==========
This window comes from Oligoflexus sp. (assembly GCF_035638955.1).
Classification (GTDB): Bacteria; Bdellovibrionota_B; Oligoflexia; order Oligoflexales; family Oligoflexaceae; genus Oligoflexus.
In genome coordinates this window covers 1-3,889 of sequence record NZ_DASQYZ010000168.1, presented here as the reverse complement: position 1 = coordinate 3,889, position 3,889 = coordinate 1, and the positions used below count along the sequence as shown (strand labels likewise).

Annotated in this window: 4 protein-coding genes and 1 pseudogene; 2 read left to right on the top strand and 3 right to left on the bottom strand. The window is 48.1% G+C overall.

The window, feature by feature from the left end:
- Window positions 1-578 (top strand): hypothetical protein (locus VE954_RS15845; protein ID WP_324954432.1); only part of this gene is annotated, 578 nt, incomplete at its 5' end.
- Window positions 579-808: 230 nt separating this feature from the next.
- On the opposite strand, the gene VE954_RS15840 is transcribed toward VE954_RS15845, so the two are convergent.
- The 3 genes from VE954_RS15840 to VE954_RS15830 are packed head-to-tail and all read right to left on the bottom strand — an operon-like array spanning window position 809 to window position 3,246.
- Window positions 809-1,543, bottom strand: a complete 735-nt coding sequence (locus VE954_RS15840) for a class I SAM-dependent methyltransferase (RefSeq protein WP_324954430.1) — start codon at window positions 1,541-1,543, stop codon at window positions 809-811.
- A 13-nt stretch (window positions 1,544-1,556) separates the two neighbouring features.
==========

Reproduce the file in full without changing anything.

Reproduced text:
This window comes from Oligoflexus sp. (assembly GCF_035638955.1).
Classification (GTDB): Bacteria; Bdellovibrionota_B; Oligoflexia; order Oligoflexales; family Oligoflexaceae; genus Oligoflexus.
In genome coordinates this window covers 1-3,889 of sequence record NZ_DASQYZ010000168.1, presented here as the reverse complement: position 1 = coordinate 3,889, position 3,889 = coordinate 1, and the positions used below count along the sequence as shown (strand labels likewise).

Annotated in this window: 4 protein-coding genes and 1 pseudogene; 2 read left to right on the top strand and 3 right to left on the bottom strand. The window is 48.1% G+C overall.

The window, feature by feature from the left end:
- Window positions 1-578 (top strand): hypothetical protein (locus VE954_RS15845; protein ID WP_324954432.1); only part of this gene is annotated, 578 nt, incomplete at its 5' end.
- Window positions 579-808: 230 nt separating this feature from the next.
- On the opposite strand, the gene VE954_RS15840 is transcribed toward VE954_RS15845, so the two are convergent.
- The 3 genes from VE954_RS15840 to VE954_RS15830 are packed head-to-tail and all read right to left on the bottom strand — an operon-like array spanning window position 809 to window position 3,246.
- Window positions 809-1,543, bottom strand: a complete 735-nt coding sequence (locus VE954_RS15840) for a class I SAM-dependent methyltransferase (RefSeq protein WP_324954430.1) — start codon at window positions 1,541-1,543, stop codon at window positions 809-811.
- A 13-nt stretch (window positions 1,544-1,556) separates the two neighbouring features.